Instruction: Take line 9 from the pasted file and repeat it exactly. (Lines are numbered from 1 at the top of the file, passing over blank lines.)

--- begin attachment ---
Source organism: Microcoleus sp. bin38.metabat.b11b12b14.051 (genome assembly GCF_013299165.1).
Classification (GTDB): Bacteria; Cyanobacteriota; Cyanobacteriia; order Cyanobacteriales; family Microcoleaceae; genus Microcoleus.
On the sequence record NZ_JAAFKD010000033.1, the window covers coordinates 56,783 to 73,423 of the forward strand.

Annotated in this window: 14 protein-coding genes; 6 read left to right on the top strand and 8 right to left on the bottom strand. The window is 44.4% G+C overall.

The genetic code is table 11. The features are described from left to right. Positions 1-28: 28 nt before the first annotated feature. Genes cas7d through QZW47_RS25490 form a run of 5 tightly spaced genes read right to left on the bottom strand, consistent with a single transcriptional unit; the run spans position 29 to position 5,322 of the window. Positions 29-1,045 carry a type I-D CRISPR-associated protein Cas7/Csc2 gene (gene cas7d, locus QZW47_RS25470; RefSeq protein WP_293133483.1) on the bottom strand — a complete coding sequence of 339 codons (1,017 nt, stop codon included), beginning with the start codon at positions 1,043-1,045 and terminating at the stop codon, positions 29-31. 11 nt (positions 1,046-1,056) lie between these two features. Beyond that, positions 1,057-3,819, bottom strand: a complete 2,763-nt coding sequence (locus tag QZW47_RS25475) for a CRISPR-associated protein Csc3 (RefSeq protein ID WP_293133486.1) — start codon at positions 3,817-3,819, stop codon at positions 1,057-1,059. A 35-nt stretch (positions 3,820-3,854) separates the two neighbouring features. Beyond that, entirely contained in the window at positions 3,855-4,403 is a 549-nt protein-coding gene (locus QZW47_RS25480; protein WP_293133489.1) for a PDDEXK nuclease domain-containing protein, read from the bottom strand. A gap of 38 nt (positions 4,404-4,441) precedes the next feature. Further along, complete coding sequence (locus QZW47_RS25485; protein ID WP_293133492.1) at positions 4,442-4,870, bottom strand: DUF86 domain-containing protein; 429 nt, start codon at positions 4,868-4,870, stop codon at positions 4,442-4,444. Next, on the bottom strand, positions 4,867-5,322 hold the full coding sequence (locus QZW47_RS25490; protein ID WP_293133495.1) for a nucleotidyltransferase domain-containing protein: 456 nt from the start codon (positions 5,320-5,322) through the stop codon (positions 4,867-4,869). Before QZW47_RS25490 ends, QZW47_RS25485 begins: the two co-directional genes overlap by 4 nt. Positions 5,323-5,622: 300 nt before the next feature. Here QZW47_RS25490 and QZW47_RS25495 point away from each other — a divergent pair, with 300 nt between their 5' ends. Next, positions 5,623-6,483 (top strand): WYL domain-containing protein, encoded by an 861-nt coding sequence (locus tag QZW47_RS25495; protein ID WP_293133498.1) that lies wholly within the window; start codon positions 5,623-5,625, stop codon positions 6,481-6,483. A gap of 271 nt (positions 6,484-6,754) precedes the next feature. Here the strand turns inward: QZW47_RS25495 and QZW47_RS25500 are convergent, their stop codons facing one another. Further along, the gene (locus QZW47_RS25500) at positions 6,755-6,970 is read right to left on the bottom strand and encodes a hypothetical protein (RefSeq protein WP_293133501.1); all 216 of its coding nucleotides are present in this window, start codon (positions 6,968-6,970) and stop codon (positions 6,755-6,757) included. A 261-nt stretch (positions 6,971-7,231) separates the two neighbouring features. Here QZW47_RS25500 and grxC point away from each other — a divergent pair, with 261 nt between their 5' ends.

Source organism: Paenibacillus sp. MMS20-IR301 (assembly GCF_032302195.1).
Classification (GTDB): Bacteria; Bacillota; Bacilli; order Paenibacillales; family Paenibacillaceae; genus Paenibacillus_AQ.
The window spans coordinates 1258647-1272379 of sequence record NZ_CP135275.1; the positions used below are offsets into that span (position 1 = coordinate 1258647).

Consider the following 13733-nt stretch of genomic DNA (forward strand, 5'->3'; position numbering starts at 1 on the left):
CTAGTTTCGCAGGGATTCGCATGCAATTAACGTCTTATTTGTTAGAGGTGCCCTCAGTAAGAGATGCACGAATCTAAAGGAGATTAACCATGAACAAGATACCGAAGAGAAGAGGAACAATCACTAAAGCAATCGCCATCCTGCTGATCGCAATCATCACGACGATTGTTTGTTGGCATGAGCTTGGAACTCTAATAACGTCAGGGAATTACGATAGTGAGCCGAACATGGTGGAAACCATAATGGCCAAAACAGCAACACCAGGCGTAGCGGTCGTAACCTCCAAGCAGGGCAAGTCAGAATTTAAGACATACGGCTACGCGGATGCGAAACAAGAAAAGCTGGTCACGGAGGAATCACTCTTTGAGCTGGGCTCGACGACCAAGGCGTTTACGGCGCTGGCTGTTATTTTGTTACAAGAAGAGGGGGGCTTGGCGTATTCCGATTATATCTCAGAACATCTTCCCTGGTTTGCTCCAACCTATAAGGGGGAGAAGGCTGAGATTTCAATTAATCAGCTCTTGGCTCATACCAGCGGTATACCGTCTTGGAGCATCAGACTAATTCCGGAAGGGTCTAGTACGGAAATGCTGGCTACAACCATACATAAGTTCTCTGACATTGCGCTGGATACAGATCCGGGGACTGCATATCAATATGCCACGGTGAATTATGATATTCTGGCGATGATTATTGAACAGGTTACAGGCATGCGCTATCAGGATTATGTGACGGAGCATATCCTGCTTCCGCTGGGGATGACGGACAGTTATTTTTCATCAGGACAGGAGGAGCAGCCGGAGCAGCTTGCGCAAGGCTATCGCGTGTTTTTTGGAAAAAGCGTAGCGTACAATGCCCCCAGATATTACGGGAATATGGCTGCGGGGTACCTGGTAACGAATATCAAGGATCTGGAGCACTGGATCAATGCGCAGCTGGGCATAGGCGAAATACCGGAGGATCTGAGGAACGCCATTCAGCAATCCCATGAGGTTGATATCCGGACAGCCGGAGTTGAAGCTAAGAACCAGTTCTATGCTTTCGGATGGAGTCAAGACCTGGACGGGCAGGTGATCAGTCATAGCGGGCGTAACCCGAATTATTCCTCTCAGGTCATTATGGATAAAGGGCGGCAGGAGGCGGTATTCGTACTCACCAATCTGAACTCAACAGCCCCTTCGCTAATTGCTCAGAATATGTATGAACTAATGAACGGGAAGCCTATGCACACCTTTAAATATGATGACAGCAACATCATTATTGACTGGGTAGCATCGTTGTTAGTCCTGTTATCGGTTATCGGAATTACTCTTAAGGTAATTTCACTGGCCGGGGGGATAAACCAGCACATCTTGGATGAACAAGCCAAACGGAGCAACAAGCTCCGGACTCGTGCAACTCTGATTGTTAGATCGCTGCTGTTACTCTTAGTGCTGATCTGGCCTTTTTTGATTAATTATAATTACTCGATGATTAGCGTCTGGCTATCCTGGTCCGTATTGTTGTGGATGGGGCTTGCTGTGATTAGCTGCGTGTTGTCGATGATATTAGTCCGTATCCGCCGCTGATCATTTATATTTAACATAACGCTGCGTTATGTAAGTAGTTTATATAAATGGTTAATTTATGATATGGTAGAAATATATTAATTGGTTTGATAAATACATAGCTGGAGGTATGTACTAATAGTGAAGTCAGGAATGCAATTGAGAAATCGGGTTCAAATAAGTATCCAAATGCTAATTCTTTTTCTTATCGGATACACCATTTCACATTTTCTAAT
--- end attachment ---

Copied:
Consider the following 13733-nt stretch of genomic DNA (forward strand, 5'->3'; position numbering starts at 1 on the left):